Country Music Hall of Fame member Ray Price remained in stable condition Monday (Dec. 9) at a Texas hospital following complications related to pancreatic cancer.
The 87-year-old singer was hospitalized in October after being diagnosed with sepsis, a complication of an infection when chemicals released into the bloodstream to fight the infection cause inflammation throughout the body. He was dismissed from the hospital and spent Thanksgiving Day at home before returning to the intensive care unit of East Texas Medical Center in Tyler, Texas, on Dec. 2.
In a Facebook posting, longtime friend Bill Mack, a member of the Country DJ Hall of Fame, said he had a lengthy phone conversation with Price's wife Janie on Sunday.
"The pancreatic cancer, as expected, is causing additional, serious issues, although he is now in 'stable' condition -- after going through a 'very tough week,'" Mack reported.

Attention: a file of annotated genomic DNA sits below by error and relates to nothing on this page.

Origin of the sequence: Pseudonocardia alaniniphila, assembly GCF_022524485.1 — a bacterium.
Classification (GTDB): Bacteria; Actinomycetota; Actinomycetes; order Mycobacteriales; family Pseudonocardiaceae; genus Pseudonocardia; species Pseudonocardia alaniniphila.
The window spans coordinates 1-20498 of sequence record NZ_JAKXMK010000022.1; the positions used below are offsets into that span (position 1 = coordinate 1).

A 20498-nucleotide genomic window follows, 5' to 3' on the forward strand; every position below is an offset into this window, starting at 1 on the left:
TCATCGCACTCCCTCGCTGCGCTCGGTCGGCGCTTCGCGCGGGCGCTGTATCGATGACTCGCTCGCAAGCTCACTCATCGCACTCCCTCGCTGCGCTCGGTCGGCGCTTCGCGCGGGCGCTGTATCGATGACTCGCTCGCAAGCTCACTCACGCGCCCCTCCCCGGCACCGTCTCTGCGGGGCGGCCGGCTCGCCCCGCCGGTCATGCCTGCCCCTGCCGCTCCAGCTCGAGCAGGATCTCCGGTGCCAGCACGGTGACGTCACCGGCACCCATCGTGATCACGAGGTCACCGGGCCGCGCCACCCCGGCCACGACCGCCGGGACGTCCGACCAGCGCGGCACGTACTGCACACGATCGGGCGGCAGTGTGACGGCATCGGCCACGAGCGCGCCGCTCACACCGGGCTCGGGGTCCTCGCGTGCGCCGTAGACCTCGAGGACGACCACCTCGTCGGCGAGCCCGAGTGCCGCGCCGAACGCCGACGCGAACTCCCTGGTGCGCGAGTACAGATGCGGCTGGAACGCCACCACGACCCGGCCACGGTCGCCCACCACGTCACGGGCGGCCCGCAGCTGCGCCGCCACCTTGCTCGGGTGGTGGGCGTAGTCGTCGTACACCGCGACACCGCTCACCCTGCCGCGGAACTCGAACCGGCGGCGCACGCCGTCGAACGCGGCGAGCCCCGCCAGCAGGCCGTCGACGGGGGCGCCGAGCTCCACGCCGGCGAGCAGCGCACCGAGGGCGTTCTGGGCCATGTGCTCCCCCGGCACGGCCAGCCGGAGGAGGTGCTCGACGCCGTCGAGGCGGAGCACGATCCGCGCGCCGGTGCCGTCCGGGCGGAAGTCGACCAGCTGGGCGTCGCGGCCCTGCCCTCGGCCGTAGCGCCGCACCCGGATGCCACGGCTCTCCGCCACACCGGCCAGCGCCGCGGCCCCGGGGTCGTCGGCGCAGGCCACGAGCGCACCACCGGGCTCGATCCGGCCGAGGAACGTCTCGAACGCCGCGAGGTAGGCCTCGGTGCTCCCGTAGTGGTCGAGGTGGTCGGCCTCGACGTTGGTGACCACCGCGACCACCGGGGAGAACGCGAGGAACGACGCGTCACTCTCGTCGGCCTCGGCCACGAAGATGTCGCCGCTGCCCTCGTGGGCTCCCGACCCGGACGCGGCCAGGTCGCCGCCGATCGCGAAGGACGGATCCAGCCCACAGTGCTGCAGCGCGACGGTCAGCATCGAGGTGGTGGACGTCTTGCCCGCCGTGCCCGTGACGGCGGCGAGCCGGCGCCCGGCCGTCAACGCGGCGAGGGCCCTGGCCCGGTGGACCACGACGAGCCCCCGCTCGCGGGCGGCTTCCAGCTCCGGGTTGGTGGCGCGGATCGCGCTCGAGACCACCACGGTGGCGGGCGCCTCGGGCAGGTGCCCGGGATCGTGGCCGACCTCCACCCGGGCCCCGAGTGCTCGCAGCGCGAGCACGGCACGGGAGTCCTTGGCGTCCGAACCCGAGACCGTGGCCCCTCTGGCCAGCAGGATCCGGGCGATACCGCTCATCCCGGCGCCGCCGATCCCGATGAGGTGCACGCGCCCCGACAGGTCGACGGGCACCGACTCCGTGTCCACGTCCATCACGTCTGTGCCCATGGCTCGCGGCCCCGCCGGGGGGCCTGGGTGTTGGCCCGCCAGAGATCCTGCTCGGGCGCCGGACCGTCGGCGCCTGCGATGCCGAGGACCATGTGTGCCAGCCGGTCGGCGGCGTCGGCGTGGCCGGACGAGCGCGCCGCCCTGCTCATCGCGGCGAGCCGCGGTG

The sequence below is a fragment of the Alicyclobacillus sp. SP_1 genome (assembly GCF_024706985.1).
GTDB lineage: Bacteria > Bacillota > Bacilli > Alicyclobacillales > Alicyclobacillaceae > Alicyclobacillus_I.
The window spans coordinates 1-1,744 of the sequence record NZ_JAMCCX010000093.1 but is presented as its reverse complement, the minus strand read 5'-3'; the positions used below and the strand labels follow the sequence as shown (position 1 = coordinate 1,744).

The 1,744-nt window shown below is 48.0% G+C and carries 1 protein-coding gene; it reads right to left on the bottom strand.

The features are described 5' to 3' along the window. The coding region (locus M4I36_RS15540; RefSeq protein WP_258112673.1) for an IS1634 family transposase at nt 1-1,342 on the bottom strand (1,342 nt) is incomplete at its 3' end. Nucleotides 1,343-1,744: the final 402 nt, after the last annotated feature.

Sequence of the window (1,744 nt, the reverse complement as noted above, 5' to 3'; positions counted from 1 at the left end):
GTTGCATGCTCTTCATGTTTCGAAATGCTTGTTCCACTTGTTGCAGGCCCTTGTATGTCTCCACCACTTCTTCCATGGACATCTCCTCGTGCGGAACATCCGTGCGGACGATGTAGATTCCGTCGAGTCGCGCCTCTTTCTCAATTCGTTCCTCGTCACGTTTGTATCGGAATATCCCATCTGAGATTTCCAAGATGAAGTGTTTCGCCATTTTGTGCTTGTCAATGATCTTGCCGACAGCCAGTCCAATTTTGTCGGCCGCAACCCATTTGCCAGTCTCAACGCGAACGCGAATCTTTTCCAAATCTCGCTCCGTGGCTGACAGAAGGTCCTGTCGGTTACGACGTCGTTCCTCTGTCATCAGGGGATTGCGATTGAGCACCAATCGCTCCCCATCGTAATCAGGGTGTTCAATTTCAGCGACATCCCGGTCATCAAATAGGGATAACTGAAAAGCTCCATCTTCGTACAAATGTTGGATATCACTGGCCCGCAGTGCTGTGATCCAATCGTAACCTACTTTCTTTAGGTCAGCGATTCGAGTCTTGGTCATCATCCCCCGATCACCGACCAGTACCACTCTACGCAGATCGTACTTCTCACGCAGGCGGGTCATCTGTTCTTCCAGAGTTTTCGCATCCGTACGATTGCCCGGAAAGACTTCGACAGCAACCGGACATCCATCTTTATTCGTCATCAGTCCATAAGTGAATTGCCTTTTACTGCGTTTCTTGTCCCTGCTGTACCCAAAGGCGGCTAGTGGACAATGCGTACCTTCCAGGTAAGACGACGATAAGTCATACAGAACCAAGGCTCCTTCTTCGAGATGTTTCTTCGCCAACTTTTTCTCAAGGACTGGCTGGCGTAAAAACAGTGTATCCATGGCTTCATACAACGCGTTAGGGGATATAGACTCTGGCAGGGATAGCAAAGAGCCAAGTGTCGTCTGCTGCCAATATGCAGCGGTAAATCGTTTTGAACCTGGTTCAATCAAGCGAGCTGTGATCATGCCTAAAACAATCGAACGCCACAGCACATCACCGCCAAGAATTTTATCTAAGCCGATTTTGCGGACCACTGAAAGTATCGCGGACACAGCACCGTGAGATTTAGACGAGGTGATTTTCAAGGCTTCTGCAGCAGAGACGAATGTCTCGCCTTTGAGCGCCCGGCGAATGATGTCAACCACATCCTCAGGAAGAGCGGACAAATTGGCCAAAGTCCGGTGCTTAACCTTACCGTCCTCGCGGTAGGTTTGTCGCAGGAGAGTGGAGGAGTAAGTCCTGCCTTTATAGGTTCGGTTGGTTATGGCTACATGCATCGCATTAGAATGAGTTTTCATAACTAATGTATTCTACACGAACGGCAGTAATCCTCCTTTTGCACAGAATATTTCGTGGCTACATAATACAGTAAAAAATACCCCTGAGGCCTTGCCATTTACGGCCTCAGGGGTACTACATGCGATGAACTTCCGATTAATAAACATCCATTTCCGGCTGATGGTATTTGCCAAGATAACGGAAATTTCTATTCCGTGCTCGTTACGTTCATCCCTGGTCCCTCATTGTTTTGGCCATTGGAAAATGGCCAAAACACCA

During a November 2012 interview with the San Antonio Express-News newspaper, Price revealed he had been diagnosed with pancreatic cancer. At the time, he acknowledged he had been receiving chemotherapy for six months. The cancer was discovered while his gallbladder was being removed after a gall stone attack.
Price began his career as a honky-tonk singer, charting his first single ("Talk to Your Heart") in 1952 and scoring his first No. 1 ("Crazy Arms") in 1956. "Crazy Arms" spent 20 weeks at the top of Billboard's country songs chart. Price continued in the honky-tonk vein throughout the '50s and enjoyed No. 1 singles with "City Lights" and "Heartaches by the Number."
His greatest mainstream success came in 1970 with his recording of Kris Kristofferson's "For the Good Times." With his smooth vocal style set against a lush orchestra, it reached No. 1 on the country chart and was also a major pop hit.